How can I test my home for air tightness?

The Blower Door diagnostics tool is used throughout the building and construction industry to measure the air tightness of a building. This system includes a calibrated fan that provides either positive or negative pressure on the building. A manometer is connected to the fan and provides a pressure readout that is converted to you ACH50 (Air changes per hour at 50 pascals.)

What is ACH50, and What is a good ACH50?

ACH50 is the abbreviation for air changes per hour at 50 pascals (Pa) pressure differential. This is the most common metric used to determine the air tightness and energy efficiency of a home. It represents that total number of times the full volume of air inside a building can be sucked out (or pushed out) of the house at 50 pascals of pressure. In most climates zones where we install AeroBarrier, a decent ACH50 is between 3.0 and 5.0 with the lower number representing a tighter envelope. We often seal below 3.0 for our customers that want greatly improved efficiency. Once you get to 0.6 ACH50, you have reached Passive House certification levels that represent truly remarkable energy efficiency.

How much does a Blower Door cost?

A Blower Door test can be as little as $165 and up to $1,000 or more. It all depends on how much sealing is required to hit the target ACH50. At Green South Energy Solutions, we offer several options to achieve low ACH50 numbers. This can include manual sealing measures with can foam and caulk. We also offer AeroBarrier air seal technology services. AeroBarrier is a computer controlled air sealing process that can achieve any desired ACH50, even Passive House standards below .06 ACH50.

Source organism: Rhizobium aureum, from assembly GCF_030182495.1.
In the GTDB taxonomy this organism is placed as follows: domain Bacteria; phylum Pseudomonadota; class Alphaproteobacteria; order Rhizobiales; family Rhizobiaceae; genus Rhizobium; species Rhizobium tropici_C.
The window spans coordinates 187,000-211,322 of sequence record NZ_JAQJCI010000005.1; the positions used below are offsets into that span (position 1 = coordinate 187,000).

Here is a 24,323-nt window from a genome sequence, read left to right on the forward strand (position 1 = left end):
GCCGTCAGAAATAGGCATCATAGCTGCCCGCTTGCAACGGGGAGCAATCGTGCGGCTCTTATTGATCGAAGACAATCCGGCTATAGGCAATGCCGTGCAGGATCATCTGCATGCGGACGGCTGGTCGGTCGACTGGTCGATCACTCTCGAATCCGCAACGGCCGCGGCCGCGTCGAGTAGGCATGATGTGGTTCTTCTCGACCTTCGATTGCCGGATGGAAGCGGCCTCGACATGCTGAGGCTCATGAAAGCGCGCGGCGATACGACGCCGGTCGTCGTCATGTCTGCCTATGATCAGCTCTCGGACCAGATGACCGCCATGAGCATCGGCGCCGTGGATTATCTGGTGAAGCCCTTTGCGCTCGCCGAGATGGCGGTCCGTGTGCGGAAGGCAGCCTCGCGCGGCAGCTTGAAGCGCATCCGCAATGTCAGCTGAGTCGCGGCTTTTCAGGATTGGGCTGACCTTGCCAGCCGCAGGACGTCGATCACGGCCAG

What is a duct blaster?

According to the Energy Conservatory, "A Duct Blaster is used to directly pressure test the duct system for air leaks, much the same way a plumber pressure tests water pipes for leaks. The Duct Blaster fan is first connected to the duct system at the air handler cabinet, or a return grill. After temporarily sealing all remaining registers and grills, the Duct Blaster fan is turned on to force air through all. Two different types of performance testing systems are used to measure duct leakage; a Duct Blaster® and a Blower Door.holes and cracks in the ductwork. The fan speed is increased until a standard test pressure is achieved in the duct system. A precise leakage measurement is then made using an airflow and pressure gauge connected to the Duct Blaster system. Estimates of efficiency losses from duct leakage can then be made from the leakage measurements. A theatrical fog machine can be used along with the Duct Blaster to inject a non-toxic fog into the duct system to visually demonstrate the location and extent of leakage in the ductwork. For more from the Energy Conservatory click here.

How much does a duct blaster pressure test cost?

When duct blast testing a home, each HVAC system must be tested independently. You can expect to pay between $200 and $300 for your first HVAC system, with additional systems on the same property costing a bit less when tested during the same mobilization.